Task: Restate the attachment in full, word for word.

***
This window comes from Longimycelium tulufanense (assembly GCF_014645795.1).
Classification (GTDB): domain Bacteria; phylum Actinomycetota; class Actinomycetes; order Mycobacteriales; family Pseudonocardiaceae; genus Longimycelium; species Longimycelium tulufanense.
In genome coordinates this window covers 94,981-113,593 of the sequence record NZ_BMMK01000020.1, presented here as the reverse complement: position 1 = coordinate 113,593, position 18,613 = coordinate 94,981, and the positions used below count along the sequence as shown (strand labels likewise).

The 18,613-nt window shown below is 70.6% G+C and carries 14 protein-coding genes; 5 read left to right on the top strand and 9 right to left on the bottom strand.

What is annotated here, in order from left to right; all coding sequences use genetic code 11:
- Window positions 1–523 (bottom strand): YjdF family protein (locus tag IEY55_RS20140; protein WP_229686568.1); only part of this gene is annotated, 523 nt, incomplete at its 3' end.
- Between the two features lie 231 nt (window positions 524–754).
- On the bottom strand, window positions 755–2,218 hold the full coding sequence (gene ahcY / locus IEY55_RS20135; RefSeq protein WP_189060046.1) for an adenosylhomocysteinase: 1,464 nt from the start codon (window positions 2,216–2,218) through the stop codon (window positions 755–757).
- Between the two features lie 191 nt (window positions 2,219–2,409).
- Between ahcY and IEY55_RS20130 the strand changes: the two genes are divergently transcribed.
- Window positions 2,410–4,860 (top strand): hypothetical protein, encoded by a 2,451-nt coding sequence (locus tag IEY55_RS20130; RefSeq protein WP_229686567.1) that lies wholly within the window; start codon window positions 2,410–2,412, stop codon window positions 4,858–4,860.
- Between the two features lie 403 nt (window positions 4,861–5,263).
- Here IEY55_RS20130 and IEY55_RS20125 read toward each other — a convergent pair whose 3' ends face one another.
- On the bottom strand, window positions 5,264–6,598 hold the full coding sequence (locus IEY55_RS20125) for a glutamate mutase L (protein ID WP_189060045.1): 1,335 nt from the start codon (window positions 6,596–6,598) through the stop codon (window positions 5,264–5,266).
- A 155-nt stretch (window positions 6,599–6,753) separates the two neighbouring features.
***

This window comes from Longimycelium tulufanense (assembly GCF_014645795.1).
Classification (GTDB): domain Bacteria; phylum Actinomycetota; class Actinomycetes; order Mycobacteriales; family Pseudonocardiaceae; genus Longimycelium; species Longimycelium tulufanense.
In genome coordinates this window covers 94,981-113,593 of the sequence record NZ_BMMK01000020.1, presented here as the reverse complement: position 1 = coordinate 113,593, position 18,613 = coordinate 94,981, and the positions used below count along the sequence as shown (strand labels likewise).

The 18,613-nt window shown below is 70.6% G+C and carries 14 protein-coding genes; 5 read left to right on the top strand and 9 right to left on the bottom strand.

What is annotated here, in order from left to right; all coding sequences use genetic code 11:
- Window positions 1–523 (bottom strand): YjdF family protein (locus tag IEY55_RS20140; protein WP_229686568.1); only part of this gene is annotated, 523 nt, incomplete at its 3' end.
- Between the two features lie 231 nt (window positions 524–754).
- On the bottom strand, window positions 755–2,218 hold the full coding sequence (gene ahcY / locus IEY55_RS20135; RefSeq protein WP_189060046.1) for an adenosylhomocysteinase: 1,464 nt from the start codon (window positions 2,216–2,218) through the stop codon (window positions 755–757).
- Between the two features lie 191 nt (window positions 2,219–2,409).
- Between ahcY and IEY55_RS20130 the strand changes: the two genes are divergently transcribed.
- Window positions 2,410–4,860 (top strand): hypothetical protein, encoded by a 2,451-nt coding sequence (locus tag IEY55_RS20130; RefSeq protein WP_229686567.1) that lies wholly within the window; start codon window positions 2,410–2,412, stop codon window positions 4,858–4,860.
- Between the two features lie 403 nt (window positions 4,861–5,263).
- Here IEY55_RS20130 and IEY55_RS20125 read toward each other — a convergent pair whose 3' ends face one another.
- On the bottom strand, window positions 5,264–6,598 hold the full coding sequence (locus IEY55_RS20125) for a glutamate mutase L (protein ID WP_189060045.1): 1,335 nt from the start codon (window positions 6,596–6,598) through the stop codon (window positions 5,264–5,266).
- A 155-nt stretch (window positions 6,599–6,753) separates the two neighbouring features.